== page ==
“We initially thought he was possessed by an evil spirit and tried our best to free him (from police custody). After all, we didn’t want to break up the marriage,” Palvankar added.
But Rohidas Palvankar, another relative of Shubhangi, said, “As soon as Kumbhar admitted that he had done it deliberately, we called off the wedding.”
I wuz possessed, I heard a stranger's voice speaking from my throat, I was not in control of my body, this evil spirit was, this evil spirit even molested me, with my own hands, ohhh, the horror, the horror!And you know what? There'll be plenty of schmucks who'll believe you.
I personally find her [Blaine's] feminist street cred slightly tarnished by the fact that she has apparently taken her husband's last name. Is there really a credible feminist defense of this practice??Now, all this rhetoric, both by Blaine and against her, seems rather bizarre to me. As I have written before, the guiding principle of my worldview is a belief in individual freedom, that "individuals should be free to do whatever they wish with their person or property, as long as they do not infringe on the same liberty of others." (Quoted from here.) Simply put, if you don't mess with no one, no one should mess with you.
[E]very single male on this campus has the responsibility for stopping rape. Every fraternity brother, every science major, every professor, every one of them. Because they all rape? Of course not. But because only men rape and only men can stop other men from raping.Such logic. Nevertheless, the gentlemen who were peeved by this should have attacked her arguments only. Not her topless pictures.
Another thing you might notice is that if you compare rape to murder, rape is searched more often in the Indian subcontinent.For the first observation, click on 'regions,' for the second, on 'languages.' And in case you think Sudhanshu morbid for the things he searches for, he also sends me this rather interesting result.
And not that it matters, but the French are obsessed with Accidents...
I wish to point out that the trends mentioned in "what we search for" could be false. While its blatantly clear that India has the highest searches on anything involves male-female genitalia, I am not sure if these trends consider the percentage of population while ranking the cities. Sure Delhi is fascinated by rape, but is it possible that there are more people to begin with in Delhi then compared to other cities? I just think when we compare India to any other country, the difference in population is so high that we should not ignore it as a factor. Of course, it can be debated that other advanced cities might have an easier access to the net.Good points. In fact, these results seem to conceal more than they reveal, such as absolute numbers and so on. I'm sure Google will help us get more useful information out of these as time goes by.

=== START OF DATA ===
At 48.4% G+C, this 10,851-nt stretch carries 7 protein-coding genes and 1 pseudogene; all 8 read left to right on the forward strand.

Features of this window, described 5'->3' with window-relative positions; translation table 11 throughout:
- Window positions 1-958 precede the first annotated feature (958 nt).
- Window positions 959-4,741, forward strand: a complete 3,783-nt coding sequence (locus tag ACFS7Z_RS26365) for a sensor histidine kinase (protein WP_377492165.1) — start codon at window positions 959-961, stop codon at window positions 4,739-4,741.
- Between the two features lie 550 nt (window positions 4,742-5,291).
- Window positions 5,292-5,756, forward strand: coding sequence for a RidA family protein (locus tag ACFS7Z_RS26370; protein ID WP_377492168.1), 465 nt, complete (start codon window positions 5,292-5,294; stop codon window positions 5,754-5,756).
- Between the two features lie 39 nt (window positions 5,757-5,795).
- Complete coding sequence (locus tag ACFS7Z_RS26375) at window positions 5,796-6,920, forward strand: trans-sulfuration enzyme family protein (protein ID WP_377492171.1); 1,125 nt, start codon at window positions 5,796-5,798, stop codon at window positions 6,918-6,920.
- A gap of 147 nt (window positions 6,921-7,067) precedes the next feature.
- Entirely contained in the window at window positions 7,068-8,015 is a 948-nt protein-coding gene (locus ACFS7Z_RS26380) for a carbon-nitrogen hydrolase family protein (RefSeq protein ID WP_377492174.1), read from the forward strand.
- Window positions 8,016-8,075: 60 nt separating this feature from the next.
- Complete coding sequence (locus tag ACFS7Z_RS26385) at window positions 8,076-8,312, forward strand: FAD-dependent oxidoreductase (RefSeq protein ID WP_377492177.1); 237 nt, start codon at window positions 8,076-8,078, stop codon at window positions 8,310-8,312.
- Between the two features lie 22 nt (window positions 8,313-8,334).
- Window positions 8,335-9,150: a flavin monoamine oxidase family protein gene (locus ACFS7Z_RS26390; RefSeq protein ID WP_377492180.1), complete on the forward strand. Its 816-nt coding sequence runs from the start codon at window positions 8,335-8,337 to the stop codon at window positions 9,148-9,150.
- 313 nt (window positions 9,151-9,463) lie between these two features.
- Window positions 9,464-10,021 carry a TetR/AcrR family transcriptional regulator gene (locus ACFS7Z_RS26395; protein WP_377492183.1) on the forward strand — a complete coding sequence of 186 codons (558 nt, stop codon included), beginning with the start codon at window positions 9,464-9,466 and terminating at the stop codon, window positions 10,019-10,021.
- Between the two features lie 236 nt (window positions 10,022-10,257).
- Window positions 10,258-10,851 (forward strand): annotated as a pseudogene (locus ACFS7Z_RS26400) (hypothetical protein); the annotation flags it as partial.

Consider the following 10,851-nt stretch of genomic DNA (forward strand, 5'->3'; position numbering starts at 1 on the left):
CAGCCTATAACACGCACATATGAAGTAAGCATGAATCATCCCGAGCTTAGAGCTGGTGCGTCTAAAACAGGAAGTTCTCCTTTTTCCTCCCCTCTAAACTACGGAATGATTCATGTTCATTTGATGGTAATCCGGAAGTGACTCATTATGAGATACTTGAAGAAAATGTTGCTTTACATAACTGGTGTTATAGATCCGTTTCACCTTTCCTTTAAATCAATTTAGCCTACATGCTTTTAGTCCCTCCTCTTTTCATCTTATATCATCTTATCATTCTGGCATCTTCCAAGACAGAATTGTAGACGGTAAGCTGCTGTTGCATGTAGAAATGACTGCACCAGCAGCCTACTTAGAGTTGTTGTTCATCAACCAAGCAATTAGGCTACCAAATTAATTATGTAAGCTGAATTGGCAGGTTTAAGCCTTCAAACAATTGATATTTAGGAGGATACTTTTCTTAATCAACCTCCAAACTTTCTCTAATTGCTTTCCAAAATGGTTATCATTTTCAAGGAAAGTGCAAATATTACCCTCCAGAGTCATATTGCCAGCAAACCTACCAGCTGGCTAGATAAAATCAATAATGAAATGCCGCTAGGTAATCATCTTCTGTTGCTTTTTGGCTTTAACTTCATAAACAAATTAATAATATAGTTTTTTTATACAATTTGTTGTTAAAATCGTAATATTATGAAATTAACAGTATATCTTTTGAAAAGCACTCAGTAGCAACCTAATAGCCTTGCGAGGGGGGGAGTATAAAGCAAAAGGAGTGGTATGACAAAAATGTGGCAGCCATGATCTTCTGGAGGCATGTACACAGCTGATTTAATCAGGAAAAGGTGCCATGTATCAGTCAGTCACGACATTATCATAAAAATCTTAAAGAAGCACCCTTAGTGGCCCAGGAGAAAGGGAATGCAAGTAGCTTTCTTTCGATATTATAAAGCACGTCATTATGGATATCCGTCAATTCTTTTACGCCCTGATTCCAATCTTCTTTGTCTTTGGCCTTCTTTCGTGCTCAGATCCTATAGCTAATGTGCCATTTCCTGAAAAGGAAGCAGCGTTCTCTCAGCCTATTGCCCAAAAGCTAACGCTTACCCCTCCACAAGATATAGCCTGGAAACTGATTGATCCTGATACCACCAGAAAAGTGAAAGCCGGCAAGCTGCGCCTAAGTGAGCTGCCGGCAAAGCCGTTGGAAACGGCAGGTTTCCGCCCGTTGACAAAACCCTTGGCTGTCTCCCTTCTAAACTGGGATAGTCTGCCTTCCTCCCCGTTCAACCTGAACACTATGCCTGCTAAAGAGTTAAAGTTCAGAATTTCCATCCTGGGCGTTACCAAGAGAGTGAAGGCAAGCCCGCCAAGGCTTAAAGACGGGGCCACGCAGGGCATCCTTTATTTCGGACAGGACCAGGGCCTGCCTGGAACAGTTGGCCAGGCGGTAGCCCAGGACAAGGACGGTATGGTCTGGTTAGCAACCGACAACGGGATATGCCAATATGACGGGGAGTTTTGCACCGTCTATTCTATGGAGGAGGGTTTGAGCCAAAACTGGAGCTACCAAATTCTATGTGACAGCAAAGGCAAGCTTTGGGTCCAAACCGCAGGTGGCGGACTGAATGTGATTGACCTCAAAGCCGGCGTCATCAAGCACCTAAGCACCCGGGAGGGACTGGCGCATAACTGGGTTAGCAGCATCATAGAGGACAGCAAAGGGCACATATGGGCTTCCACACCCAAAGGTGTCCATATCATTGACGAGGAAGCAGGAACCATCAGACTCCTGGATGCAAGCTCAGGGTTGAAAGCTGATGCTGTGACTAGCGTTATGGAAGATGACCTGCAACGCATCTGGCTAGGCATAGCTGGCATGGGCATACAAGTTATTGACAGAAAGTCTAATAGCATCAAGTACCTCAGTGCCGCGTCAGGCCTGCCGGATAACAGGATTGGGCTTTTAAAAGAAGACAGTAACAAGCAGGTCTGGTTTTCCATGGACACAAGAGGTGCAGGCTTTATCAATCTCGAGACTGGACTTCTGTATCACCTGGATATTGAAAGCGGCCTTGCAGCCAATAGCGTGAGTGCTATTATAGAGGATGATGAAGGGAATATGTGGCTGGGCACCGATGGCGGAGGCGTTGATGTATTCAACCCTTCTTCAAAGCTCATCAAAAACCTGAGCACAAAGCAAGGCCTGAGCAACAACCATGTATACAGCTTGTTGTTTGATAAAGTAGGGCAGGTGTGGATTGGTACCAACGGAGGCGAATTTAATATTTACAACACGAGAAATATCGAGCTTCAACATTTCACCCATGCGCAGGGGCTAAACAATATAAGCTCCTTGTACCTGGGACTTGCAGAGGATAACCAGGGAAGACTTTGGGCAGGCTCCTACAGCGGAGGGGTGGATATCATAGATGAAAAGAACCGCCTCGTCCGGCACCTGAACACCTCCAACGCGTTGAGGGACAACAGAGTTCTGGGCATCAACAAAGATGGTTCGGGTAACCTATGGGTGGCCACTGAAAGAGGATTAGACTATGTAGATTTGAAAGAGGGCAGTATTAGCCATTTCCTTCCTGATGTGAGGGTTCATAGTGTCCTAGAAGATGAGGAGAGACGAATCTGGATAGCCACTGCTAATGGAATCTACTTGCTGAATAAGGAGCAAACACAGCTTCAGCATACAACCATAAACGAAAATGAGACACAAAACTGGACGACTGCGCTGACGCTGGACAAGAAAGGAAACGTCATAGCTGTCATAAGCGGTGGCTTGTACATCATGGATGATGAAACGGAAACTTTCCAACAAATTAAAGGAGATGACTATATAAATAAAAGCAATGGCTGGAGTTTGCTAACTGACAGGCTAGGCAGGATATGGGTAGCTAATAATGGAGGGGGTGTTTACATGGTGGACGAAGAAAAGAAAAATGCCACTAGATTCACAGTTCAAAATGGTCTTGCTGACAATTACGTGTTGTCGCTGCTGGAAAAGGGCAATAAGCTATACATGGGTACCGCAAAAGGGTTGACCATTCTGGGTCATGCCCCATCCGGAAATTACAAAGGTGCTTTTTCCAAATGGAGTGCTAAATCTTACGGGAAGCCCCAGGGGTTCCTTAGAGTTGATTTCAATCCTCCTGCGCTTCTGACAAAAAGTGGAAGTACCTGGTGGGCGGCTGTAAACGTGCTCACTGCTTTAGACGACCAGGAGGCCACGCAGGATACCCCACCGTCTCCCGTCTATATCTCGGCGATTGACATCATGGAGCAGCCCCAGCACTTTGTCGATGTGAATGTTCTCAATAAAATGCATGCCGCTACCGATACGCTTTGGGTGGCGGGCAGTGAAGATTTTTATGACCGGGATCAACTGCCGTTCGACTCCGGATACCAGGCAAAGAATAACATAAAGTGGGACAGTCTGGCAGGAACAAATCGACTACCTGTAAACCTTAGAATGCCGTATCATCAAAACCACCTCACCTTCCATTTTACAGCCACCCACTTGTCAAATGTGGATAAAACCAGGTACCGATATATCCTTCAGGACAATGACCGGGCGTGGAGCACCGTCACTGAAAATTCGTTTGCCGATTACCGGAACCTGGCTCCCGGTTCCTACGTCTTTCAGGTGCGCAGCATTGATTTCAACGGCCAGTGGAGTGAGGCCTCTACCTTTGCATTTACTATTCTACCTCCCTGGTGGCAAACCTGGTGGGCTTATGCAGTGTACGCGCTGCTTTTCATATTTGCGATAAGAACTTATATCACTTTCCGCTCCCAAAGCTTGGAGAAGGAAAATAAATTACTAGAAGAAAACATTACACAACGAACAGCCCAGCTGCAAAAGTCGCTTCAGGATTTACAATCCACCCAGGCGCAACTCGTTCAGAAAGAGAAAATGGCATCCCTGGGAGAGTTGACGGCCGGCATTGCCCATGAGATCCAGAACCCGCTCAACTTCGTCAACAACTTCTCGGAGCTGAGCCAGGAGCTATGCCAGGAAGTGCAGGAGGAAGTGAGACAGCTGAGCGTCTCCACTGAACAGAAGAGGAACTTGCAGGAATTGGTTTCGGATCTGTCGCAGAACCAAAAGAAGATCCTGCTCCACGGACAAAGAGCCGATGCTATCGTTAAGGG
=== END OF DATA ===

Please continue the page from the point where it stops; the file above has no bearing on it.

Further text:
The ranking is based on normalized scores (searches that include the keyword as a percentage of the total number of searches from any geographical location), so the argument doesn't hold.
The dispute is between a company in St. Louis that operates fantasy sports leagues over the Internet and the Internet arm of Major League Baseball, which says that anyone using players' names and performance statistics to operate a fantasy league commercially must purchase a license. The St. Louis company counters that it does not need a license because the players are public figures whose statistics are in the public domain.The legal system in the US is relatively modern, but Indian statutes are so primitive that I worry that they may not even be clear on the concepts of 'public domain' and 'intellectual property.' And if MLB wins the US case, that might sway our judges as an international precedent on the issue. The sheer money-power of the BCCI, of course, could be another factor.
Peer companies with similar performances would include other integrated oil companies (verticals which explore, refine and market) and other defence firms (equipment as well as services).Do note that I'm not drawing any conclusions here.
These two industries made the highest contributions to the Republican campaigns of 2000, 2004.
I am surely obsessed with my growing hips. I want them to grow much bigger than they are. And that's the reason I love doing all those things, which will make my hip bigger and bigger. I feel there is nothing wrong in having bigger hips.What she means by "all those things" is, sadly, not specified. The rest of the piece rocks as well.
At least five mobile phones have exploded over the last two months in Brazil, causing anxiety among phone users and making news headlines.Motorola, by and by, has said that "the probable cause of the explosion was that the owners used non-original or low-quality batteries."
The incidents, representing only a fraction of the 89 million phones in circulation in Brazil, all involved Motorola phones.
The Pressure Cooker Temple, is so named because they [the soldiers there] worship the remnants of a pressure cooker that saved the lives of jawans from a heat-seeking missile, fired from the other side, that went straight for the pressure cooker.Well, yes, so their lives were saved. But what about their lunch?